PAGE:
One of the more appealing aspects of mixed martial arts is the fact that the sport is still small enough that multiple layers of handlers and management do not insulate the athletes. This setup allows the fighters to not only hear feedback from their fans, but also respond to that feedback. That intimate relationship has its drawbacks, something the UFC women’s bantamweight champion Ronda Rousey recently discovered.
The majority of the MMA fan base has, let’s be honest, been in love with Rousey since she began making a name for herself with Strikeforce. When the young Olympic medalist in Judo revealed that she was also an adept self-promoter and trash talker, her stock inched up a few notches. When Rousey left Miesha Tate’s arm bent in a very unnatural manner, and claimed the Strikeforce title in the process, her stock continued to rise.
At that point it seemed like Rousey may have hit a glass ceiling of sorts. Yes, she was the Strikeforce champion, but if she wanted to take the next step, she needed to do what most MMA fighters need to do, fight for the most well known, and influential MMA promotion in the world, the UFC. A seeming impossibility, as UFC president Dana White had, on more than one occasion, made it clear he wanted nothing to do with women’s MMA.
In August 2012, Rousey defended her Strikeforce title against Sarah Kaufman. Rousey won that fight, forcing Kaufman, like the five fighters before her, to tap to an armbar in the first round. Shortly after that win it was announced that White had seen the light, and the UFC announced the formation of a women’s division.
Make no mistake, that decision was based almost purely on the fact that the UFC wanted to be in the Ronda Rousey business. White made that fact abundantly clear when he told Ariel Helwani, “There’s no doubt, for people who say, ‘Oh, this is the Ronda Rousey show,’ f—— right it is. You’re absolutely right. I’m not trying to shy away from that and say, ‘Oh no, we’re getting into women’s MMA.’ This is the Ronda Rousey Show.”
White made that statement prior to Rousey defending her UFC crown against Liz Carmouche on February 23 of this year. Since then the UFC has added to the women’s roster, and filmed a season of The Ultimate Fighter featuring women’s bantamweight fighters.
The UFC is still very much in the Ronda Rousey business, but the door has opened for others to make their names known in the division. Miesha Tate has done so with her rivalry with Rousey. Carmouche, in giving Rousey the biggest scare of her professional career, has put her name on the list of women fighters to watch. Sara McMann, an Olympic medalist in wrestling is also on that growing list.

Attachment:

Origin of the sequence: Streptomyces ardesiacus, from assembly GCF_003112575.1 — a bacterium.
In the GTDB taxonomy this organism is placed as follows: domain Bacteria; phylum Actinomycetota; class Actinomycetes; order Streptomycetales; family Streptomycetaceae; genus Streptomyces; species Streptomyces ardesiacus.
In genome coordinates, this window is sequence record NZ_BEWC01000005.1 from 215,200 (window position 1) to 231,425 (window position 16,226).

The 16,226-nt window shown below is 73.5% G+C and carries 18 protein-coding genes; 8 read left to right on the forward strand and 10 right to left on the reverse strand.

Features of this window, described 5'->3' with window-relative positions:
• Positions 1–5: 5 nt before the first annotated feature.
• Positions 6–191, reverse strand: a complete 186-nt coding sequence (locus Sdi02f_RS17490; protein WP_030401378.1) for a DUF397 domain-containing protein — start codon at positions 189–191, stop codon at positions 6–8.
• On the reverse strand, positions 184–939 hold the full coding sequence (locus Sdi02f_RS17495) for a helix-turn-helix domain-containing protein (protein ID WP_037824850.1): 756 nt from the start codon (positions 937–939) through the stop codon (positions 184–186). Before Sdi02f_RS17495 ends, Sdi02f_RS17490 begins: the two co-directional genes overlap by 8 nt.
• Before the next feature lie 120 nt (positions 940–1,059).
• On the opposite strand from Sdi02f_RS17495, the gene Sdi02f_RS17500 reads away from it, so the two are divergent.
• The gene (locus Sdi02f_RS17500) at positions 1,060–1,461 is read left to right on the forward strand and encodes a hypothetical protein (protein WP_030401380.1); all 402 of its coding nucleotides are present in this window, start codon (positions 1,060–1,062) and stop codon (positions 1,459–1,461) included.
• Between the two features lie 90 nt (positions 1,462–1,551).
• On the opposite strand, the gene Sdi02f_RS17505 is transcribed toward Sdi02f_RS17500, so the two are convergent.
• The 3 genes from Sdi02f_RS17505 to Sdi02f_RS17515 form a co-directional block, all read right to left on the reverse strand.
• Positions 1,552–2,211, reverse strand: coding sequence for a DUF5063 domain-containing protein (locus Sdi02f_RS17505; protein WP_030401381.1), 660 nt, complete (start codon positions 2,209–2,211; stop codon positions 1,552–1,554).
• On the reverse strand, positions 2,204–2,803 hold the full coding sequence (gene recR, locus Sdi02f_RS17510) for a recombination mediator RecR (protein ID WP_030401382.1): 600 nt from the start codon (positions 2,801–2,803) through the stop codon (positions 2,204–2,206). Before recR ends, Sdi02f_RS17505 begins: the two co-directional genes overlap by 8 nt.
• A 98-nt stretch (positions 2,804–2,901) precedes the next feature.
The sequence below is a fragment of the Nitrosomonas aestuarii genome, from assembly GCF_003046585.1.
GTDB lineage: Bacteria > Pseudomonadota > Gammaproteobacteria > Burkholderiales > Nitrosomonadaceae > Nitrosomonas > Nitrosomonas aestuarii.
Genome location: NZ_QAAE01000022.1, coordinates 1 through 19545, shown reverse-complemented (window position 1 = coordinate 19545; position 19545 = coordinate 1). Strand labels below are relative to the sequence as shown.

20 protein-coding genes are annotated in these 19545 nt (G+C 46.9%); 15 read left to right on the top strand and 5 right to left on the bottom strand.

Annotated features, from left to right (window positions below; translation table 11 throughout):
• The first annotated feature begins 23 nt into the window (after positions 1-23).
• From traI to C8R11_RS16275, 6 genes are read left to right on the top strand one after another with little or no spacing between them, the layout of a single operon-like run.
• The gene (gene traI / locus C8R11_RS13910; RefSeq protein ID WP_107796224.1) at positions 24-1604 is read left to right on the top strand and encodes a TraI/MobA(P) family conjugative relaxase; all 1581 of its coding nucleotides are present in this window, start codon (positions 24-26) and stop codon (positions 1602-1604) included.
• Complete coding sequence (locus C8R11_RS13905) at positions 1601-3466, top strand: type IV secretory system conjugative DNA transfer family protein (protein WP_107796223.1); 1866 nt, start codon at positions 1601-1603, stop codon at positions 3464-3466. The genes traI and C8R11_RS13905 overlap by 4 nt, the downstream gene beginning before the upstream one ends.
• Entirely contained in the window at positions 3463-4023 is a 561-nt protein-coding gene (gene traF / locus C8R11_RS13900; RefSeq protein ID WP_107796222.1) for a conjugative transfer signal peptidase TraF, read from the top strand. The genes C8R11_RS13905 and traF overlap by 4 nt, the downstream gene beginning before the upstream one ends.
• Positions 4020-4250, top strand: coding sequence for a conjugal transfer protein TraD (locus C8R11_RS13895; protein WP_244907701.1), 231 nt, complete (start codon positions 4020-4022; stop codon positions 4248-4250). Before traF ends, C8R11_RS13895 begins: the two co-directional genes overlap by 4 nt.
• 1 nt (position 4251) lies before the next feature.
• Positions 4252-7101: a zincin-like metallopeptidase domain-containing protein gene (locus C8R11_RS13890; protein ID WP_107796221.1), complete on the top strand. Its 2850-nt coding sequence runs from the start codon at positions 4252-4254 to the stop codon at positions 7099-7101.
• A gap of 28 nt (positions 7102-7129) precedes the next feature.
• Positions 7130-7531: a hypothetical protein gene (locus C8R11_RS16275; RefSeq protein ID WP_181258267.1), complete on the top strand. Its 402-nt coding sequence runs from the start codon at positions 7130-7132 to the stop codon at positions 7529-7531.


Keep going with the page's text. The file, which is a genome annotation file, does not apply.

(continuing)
Is the pool of women fighters in the UFC the deepest? No, but it does seem like the division has moved past the experiment stage and on to the growth stage.
That’s a good thing, because Rousey, in an interview with MMAJunkie.com, said that she is looking toward the future, and that future may not include fighting. In fact, Rousey put a time limit on her career, giving it, in her words, “I’d say two more years.”
That’s when the small world feel of MMA became a little ugly for Rousey.
Fans, for some reason, lashed out at Rousey for planning a career past fighting. Those comments did not go unnoticed by Rousey, nor did they go unanswered. Rousey, never afraid to say exactly what’s on her mind, hit back via twitter.
One tweet of Rousey’s that sticks out for me is where she warns that the hate she received for even entertaining a post-fight career may expedite her decision.
I don’t see that as an idle threat. Let me be a little clearer, I don’t see that as a threat at all. I see that statement as fact. If Rousey is unwanted or unappreciated by the fans, what reason does she have to stick around? She’s in a full contact sport, where she risks significant damage for relatively little compensation. If the pressure of the “fans”, through their misguided belief that Rousey owes them her blood and sweat, results in her not enjoying the competitive aspect of MMA there’s no reason for Rousey not to move on to other endeavors.
Rousey is involved in a profession that does not lend itself to a lengthy career. As White himself has said, “This isn’t a long-term f****** job. You don’t come into the UFC thinking, man, I’m going to stay here until I’m 65 and then I’m going to retire, get a pension and do this, that and the other. This is a f****** short-term gig.”
Fans are entitled to their opinions, but when they want to hold someone back for purely selfish reasons, that only hurts the sport in the long run. That type of thinking on the part of the fans could end up pushing Rousey away from the sport; it could leave other fighters wondering if it makes sense to be so open, and so available to fans. It could leave the next great potential fighter contemplating if they actually want to subject themselves to that type of scrutiny and vitriol.
My advice is to let Rousey do what she wants on her own terms. Enjoy the fact that she is in the UFC right now and appreciate all that she has done for the sport. Because when Rousey is gone, you can bet that there won’t be a coming out of retirement bout for her.